Why the secrecy?

A lot of the so called secrecy is inaccurate perception by many people following numerous conspiracy theories. In the 19th century it was regarded as being highly respectable within society. The foundation stones of important buildings were often laid in public with many masons present dressed in full regalia. The exact reason for the secrecy is unclear. During World War II Hitler persecuted freemasons in the same way as Jews with over 200,000 members killed. After the fall of the Channel Islands leading to further persecution, the threat of invasion of the UK became significant and it was better for freemasons to be quiet and ignore questions rather than speak openly. It was from this difficult period in history that an atmosphere of rumour, misinformation and false statements about the Order emerged resulting in negative perception by many people which, albeit to a lesser level, still exists today.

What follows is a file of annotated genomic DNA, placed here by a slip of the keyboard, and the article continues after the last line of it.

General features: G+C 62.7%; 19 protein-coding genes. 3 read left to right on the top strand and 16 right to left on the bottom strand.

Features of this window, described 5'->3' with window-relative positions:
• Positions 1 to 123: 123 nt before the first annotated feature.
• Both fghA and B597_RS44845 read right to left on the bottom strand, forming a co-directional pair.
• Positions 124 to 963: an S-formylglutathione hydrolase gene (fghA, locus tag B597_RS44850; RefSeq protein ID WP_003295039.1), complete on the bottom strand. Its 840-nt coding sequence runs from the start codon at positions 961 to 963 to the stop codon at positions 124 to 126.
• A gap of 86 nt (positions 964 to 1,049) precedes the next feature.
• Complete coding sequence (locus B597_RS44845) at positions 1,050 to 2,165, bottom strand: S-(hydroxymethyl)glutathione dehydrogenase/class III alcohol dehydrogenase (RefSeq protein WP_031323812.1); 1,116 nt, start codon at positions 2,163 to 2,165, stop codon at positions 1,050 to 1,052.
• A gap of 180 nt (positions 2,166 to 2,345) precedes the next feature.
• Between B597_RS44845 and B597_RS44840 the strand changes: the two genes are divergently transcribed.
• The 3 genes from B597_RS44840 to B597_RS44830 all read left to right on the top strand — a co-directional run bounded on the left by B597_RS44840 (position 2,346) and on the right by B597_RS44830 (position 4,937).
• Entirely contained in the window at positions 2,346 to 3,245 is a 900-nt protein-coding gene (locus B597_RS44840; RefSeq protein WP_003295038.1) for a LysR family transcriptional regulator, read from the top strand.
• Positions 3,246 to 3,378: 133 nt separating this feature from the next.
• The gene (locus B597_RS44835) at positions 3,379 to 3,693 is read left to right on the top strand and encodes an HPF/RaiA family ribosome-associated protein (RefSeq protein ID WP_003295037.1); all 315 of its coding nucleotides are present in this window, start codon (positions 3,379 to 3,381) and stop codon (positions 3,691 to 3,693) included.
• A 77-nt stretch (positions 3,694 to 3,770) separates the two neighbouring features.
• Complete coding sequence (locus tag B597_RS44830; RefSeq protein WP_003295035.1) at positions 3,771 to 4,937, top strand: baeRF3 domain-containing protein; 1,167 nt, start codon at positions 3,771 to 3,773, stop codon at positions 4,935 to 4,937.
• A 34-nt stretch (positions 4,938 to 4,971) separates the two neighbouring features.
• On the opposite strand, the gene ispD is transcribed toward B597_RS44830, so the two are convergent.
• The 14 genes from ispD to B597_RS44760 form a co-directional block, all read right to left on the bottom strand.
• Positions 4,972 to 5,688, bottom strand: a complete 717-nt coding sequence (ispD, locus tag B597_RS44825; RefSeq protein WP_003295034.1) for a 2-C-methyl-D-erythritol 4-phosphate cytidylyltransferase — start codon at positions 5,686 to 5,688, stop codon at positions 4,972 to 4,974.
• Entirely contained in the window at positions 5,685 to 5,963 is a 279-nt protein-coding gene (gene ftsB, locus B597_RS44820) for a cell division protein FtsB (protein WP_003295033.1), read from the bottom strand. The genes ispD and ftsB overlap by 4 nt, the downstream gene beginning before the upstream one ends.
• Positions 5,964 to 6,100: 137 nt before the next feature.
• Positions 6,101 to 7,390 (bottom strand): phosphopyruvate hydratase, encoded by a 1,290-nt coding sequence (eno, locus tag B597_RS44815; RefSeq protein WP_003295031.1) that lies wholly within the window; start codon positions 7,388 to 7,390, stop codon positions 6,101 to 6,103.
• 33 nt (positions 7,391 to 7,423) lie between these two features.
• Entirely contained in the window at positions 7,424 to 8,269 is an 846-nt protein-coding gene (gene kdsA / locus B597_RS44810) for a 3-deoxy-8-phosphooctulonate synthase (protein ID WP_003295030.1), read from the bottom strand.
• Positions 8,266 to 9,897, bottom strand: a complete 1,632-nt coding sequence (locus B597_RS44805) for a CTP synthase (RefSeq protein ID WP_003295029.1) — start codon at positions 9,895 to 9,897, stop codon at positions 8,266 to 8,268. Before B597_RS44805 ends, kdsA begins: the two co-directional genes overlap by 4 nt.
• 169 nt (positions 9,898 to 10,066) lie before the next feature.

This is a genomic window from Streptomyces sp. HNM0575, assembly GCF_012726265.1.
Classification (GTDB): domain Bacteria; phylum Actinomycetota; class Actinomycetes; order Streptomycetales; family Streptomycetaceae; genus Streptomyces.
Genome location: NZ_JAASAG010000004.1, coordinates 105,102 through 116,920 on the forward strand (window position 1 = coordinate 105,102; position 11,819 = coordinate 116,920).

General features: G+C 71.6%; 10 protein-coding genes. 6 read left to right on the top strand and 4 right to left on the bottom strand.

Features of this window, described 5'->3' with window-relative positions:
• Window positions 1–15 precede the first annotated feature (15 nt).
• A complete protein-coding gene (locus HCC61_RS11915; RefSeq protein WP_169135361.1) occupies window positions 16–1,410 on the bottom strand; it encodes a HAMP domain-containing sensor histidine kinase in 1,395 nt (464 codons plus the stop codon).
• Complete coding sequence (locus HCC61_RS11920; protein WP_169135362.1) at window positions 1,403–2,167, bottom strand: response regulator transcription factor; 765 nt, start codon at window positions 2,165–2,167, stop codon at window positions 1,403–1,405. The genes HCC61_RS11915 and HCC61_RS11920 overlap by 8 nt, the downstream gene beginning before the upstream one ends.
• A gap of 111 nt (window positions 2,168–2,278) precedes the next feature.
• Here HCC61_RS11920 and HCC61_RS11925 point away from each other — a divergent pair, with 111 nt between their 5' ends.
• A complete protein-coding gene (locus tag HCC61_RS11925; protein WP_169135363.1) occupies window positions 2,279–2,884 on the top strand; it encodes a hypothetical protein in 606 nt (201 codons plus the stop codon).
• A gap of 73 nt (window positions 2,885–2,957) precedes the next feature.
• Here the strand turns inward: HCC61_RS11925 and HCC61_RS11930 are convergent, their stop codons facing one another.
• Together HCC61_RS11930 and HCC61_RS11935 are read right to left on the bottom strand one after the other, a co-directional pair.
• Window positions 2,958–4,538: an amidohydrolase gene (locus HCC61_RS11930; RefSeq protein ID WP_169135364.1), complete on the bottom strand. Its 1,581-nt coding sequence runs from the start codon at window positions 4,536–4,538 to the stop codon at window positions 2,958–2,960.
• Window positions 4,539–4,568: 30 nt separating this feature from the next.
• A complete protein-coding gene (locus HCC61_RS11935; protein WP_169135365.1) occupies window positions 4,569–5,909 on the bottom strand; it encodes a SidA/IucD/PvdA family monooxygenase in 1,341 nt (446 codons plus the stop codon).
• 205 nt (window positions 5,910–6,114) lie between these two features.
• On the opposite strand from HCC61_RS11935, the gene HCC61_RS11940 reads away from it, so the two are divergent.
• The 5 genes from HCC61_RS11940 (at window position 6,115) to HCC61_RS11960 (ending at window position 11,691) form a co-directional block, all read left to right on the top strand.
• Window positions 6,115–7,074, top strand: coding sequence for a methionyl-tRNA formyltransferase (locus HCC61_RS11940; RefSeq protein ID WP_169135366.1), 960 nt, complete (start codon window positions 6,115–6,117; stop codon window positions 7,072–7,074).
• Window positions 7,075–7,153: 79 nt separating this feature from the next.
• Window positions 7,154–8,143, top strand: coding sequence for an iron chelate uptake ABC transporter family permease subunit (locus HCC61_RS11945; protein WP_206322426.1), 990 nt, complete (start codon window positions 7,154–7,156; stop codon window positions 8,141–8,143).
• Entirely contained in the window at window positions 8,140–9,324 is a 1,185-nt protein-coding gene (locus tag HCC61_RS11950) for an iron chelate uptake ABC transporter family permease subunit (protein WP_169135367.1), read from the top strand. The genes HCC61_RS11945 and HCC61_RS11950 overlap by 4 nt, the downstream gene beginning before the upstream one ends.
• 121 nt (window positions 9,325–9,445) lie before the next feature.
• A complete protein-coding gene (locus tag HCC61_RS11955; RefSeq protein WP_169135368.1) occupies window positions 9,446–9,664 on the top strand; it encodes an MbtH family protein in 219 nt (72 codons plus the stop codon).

Freemasonry is not a secret society otherwise people would not have known that it exists. It is a society with secrets which have traditionally been preserved. That said, a lot is publicly available. The Book of Constitutions (the masonic rule book) has been in the public domain since the first edition was published in 1723 and anyone can buy a copy. Freemasons’ Hall in London, the headquarters of the United Grand Lodge of England, is open to the public daily welcoming over 100,000 visitors annually. Other masonic centres across the UK are also open to the public. Freemasons parade in large numbers and in full regalia each year in the Lord Mayor’s Show in London as well as other nationwide events. Members are encouraged to speak openly about Freemasonry. And, of course, the digital age has done wonders and a wealth of content is publicly available online.